In some cases it can be difficult to clearly establish if anemia is due to inflammation alone, or there is co-existent iron deficiency. If the inflammatory cause is transient, iron studies may be repeated once the inflammation has subsided. In the setting of chronic inflammation, if iron studies are equivocal, one option is to give iron replacement and observe for a response – a rise in haemoglobin in response to iron replacement is supportive of iron deficiency.

Common causes of iron deficiency in Australia3-4

  • Diet
  • Women
  • Heavy menstrual loss
  • Pregnancy/lactation
  • Malabsorption (celiac, H pylori gastritis, Inflammatory bowel disease)
  • Gastrointestinal losses (peptic ulcer disease, IBD, bowel cancer/large adenomas, NSAID induced ulcers)
  • Chronic disease including heart failure, chronic kidney disease (and haemodialysis)

This is not an exhaustive list of all differentials, rather a summary of the more likely causes.

Treating iron deficiency

Oral supplementation (100-200 mg daily)

  • Side effects can include metallic taste, constipation and nausea
  • Cheap, easy to administer
  • Should be given in divided doses when using >1 tablet/day to avoid saturation of uptake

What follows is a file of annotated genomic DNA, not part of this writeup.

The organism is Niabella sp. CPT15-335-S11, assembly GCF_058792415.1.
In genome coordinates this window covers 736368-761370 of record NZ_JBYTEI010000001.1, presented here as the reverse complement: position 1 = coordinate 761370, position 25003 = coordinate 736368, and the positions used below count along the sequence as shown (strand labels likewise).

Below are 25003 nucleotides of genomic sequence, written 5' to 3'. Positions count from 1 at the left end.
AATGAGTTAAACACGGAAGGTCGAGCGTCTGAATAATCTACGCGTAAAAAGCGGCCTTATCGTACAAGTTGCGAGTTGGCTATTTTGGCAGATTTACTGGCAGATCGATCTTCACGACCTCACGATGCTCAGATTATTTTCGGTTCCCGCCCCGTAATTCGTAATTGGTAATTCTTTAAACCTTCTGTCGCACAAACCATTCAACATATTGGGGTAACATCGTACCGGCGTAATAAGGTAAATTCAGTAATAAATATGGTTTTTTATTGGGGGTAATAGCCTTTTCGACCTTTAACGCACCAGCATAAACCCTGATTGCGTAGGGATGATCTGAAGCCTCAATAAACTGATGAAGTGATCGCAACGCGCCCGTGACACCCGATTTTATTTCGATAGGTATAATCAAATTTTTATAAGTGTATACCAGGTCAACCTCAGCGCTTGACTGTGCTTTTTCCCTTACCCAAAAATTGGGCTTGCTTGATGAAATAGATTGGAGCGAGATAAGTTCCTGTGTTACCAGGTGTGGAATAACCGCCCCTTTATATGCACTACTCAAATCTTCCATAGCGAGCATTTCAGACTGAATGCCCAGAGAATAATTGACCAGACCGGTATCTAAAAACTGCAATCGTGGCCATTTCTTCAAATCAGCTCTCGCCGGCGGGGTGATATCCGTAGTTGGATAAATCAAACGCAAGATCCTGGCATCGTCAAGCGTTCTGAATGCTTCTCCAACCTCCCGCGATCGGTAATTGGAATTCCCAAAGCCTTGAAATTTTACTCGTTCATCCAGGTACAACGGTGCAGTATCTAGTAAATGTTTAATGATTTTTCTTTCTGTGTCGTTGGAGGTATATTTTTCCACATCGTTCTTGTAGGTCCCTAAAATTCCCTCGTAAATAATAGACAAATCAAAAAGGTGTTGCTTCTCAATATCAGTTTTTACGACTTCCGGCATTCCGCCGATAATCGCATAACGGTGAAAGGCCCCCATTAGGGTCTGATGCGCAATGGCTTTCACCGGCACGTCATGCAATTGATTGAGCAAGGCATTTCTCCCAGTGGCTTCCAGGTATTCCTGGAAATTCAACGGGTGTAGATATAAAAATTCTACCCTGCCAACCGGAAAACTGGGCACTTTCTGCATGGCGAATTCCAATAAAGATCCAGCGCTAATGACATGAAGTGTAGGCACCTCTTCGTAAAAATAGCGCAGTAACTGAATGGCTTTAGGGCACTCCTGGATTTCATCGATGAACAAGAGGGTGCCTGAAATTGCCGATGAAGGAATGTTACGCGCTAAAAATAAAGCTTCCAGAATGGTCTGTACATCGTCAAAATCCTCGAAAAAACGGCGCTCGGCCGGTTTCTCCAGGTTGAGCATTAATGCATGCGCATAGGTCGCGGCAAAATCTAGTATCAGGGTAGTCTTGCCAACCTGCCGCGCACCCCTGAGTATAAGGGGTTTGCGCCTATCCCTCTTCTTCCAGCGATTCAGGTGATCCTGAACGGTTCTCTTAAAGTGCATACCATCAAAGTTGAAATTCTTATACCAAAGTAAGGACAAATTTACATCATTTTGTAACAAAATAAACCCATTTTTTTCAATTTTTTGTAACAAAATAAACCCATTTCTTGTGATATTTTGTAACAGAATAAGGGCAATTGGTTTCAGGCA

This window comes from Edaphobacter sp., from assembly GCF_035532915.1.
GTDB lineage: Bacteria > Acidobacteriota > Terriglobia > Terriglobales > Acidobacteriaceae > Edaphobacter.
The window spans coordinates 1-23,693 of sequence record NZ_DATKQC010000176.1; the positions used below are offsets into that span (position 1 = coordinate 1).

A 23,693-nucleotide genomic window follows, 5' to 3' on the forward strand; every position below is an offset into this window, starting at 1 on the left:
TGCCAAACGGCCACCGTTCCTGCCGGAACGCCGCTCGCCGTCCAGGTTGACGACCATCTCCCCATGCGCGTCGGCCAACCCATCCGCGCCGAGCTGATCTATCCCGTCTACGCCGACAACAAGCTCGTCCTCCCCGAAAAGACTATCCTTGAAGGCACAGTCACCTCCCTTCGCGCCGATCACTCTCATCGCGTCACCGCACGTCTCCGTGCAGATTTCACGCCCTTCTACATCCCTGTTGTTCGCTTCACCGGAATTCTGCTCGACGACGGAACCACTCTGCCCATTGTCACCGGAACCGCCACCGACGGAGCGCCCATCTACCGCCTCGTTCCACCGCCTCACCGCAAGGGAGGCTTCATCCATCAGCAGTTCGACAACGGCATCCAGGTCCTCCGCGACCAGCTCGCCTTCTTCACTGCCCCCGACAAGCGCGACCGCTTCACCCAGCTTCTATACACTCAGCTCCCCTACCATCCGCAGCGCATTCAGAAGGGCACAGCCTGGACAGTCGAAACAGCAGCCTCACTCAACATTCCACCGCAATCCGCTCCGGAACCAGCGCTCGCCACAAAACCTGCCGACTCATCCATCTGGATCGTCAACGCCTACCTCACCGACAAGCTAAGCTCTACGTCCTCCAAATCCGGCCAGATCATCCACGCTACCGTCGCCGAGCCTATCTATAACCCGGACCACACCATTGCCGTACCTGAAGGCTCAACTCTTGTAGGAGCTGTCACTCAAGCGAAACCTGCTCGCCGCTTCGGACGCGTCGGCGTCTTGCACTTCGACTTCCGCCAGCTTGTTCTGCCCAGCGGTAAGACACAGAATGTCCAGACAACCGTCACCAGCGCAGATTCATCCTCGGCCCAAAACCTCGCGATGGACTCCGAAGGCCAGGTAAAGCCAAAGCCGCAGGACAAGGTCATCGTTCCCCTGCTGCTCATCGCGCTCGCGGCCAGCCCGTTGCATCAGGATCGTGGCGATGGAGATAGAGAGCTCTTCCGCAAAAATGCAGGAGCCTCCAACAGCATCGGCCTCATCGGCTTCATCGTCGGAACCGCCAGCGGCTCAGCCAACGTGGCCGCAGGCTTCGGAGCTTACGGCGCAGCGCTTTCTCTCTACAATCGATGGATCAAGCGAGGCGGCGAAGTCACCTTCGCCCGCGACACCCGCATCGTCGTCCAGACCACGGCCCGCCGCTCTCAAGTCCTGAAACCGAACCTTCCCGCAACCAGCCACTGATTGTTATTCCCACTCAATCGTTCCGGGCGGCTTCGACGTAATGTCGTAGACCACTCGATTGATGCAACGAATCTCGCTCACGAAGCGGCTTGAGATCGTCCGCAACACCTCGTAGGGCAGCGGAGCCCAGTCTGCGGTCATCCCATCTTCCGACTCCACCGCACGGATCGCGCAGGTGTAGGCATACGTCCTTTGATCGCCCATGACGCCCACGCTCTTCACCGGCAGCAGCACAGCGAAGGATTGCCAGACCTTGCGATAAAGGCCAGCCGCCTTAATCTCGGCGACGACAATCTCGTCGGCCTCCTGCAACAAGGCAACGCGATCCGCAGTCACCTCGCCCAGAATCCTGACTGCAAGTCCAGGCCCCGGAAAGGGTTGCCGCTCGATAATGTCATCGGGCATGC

• Ferinject intravenous preparation (500mg to 1g) allows shortest infusion time (~15 minutes)
  • Circumvents problems of absorption and poor compliance

Approach to iron deficiency in pre-menopausal women

Initial screening for gastrointestinal (GI) symptoms and menorrhagia (or recent pregnancy/ongoing lactation) should be done. If there are no GI symptoms, and menstrual loss is high, it is reasonable to supplement iron intake and monitor ferritin. Further investigation is warranted if iron levels fail to increment.

Likelihood of gastrointestinal blood loss

Some studies document up to 15% of patients presenting with asymptomatic iron deficiency were found to have a high risk lesion such as malignancy or advanced adenoma. However, this was <4% in those aged less than 45 years5.

If gastrointestinal symptoms are present, or no apparent cause for low iron is present on history, further investigation with gastroscopy and colonoscopy is recommended. FOBT is not useful in this scenario – it is not sensitive nor specific enough to definitively exclude GI causes for low iron.

1. Guyatt GH, Oxman AD, Ali M et al. J Gen Int Med 1992; 7(2): 1945.
2. Camaschella C. Iron deficiency anemia. N Eng J Med. 2015; 372 (19): 1832-43.
3. Weiss G and Goodnough L. Anemia of Chronic Disease. N Eng J Med 2005; 352: 1011-1023.
4. Khadem G, Scott IA, Klein K. Evaluation of iron deficiency anemia in tertiary hospital settings: room for improvement? Int J Med. 2012; 42 (6): 658-64.
5. Ho CH, Chau WK, Hsu HC et al. Predictive risk factors and prevalence of malignancy in patients with iron deficiency in Taiwan. Am J Haematol. 2005; 78 (2): 108.

Ola Niewiadomski updatedAUTHOR | Dr Ola Niewiadomski
Dr Niewiadomski is a gastroenterologist who has a broad range of interests in all areas of gastroenterology including inflammatory bowel disease, irritable bowel syndrome, ensoscopic procedures and hepatology.